The hunt: That’s what most collectors enjoy most about their hobby. We are all constantly on the prowl for that new shiny thing. But if there’s anything that drives the Excite-o-meter’s arrow into the red zone, it’s the quest for unidentified treasure, the thing we don’t even know we want until we see it.
It starts with nothing more than a hankering. There’s no agenda; no wish list. One day you decide to snoop around a ratty old antique shop, or stick your head in an old barn or give an unaccountably dense tree line a closer look. You don’t know what you might find; chances are you’ll find nothing. But chances are equally good that you’ll find something.
I’ve heard that there are purists, folks who acquire only those items that fit their collection like a glove. And one day I’ll probably actually meet one. In the meantime, it seems everyone I know can be charmed by the odd, the rare, the unusual, the thing that doesn’t fit.
Barn finds are particular prizes. If the new treasure is found buried in an old shed or barn after being tucked away and forgotten for decades, so much the better. Beauty remains in the eye of the beholder, but barn finds possess a certain cachet. The barn find is the piece that escaped the scrapper. Often it has enjoyed protection from the elements, and generally its life history is well known.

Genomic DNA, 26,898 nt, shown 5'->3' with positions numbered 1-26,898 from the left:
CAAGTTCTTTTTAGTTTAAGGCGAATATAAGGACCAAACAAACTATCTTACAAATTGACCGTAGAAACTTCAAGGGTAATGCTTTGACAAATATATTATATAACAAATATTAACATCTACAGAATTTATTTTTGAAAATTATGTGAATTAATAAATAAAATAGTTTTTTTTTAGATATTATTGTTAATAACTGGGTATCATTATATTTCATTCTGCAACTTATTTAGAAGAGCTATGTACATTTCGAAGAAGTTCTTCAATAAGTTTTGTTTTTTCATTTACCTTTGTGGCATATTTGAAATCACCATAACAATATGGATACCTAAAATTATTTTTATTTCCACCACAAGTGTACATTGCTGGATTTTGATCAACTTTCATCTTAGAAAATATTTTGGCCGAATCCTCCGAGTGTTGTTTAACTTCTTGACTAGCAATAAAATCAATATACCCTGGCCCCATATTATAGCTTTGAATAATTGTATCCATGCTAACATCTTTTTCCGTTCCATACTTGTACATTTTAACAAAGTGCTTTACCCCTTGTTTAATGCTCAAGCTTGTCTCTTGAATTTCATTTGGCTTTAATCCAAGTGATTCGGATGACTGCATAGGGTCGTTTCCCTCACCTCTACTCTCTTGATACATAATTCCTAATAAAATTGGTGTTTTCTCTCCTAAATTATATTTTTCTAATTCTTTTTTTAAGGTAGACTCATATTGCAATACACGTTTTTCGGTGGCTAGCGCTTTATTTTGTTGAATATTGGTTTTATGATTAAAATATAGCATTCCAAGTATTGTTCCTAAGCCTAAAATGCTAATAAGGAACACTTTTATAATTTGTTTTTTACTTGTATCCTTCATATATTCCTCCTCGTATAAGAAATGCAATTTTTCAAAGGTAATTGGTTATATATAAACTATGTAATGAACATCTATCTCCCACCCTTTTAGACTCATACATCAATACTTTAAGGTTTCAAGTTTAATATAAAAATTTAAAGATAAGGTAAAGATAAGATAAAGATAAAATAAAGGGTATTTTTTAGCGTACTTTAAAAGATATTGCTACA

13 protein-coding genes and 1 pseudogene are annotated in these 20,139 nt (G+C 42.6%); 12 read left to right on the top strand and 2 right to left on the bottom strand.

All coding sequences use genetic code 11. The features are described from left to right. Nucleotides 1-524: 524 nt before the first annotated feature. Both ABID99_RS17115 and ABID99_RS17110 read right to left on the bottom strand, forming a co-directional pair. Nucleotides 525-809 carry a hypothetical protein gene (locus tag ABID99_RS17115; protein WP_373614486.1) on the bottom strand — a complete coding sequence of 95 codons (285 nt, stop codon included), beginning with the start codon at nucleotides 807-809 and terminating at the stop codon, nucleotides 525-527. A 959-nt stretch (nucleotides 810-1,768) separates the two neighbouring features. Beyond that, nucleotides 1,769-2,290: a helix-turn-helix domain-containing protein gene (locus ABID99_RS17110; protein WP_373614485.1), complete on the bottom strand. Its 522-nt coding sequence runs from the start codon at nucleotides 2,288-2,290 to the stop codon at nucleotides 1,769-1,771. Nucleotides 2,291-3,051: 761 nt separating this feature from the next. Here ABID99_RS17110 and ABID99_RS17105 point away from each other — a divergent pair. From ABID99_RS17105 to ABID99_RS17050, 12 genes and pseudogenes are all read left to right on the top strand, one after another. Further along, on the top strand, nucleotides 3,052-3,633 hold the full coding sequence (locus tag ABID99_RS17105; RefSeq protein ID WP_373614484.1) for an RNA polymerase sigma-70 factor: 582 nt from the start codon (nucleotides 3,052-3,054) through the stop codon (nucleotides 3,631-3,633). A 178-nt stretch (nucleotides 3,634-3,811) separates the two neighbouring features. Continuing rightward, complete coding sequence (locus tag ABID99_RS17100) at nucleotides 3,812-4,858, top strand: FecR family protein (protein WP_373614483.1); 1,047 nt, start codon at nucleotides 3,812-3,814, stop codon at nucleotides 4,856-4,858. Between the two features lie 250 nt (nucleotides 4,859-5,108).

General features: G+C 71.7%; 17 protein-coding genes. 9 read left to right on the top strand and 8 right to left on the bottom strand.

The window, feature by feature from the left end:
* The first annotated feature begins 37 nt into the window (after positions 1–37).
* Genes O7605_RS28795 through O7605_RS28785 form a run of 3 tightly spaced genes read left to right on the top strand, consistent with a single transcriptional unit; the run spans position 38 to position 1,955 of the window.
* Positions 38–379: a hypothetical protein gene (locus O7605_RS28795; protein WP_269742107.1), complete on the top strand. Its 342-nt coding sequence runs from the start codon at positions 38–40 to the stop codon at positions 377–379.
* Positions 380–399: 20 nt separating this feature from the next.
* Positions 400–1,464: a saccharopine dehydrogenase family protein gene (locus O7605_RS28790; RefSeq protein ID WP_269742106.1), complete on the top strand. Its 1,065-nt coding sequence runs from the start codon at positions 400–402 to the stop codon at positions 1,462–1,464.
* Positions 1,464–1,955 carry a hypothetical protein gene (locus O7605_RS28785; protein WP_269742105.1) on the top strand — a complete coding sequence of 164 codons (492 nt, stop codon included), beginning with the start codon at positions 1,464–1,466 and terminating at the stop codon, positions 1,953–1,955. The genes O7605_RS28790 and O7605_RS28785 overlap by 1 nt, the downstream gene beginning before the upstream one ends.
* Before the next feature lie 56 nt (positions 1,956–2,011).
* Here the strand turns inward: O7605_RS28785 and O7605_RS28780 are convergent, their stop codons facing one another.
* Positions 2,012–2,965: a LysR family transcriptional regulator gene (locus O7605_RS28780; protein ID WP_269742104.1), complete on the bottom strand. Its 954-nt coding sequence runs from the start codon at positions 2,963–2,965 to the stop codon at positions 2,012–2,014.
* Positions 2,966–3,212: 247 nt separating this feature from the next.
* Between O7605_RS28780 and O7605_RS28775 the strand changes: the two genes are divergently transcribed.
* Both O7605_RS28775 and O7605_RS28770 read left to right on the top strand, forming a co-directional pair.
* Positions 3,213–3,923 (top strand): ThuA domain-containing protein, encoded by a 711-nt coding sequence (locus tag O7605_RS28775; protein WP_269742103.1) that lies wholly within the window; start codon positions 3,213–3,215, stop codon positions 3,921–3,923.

There is, it should be noted, always the chance that the random foray won’t pay off. You may spend the better part of a day chasing dead leads and backing out of box canyons. Accessing private property requires observance of protocols; phone calls, voice mail and other contacts slow the process. Shop proprietors are notoriously independent and are as likely to be off-duty as on.
In this case, you don’t have to keep an eye on the prize. The hunt’s the thing. Don’t be afraid to go on an occasional wild goose chase. That’s what wild geese were made for! FC
Leslie C. McManus is the editor of Farm Collector magazine. Contact her via email.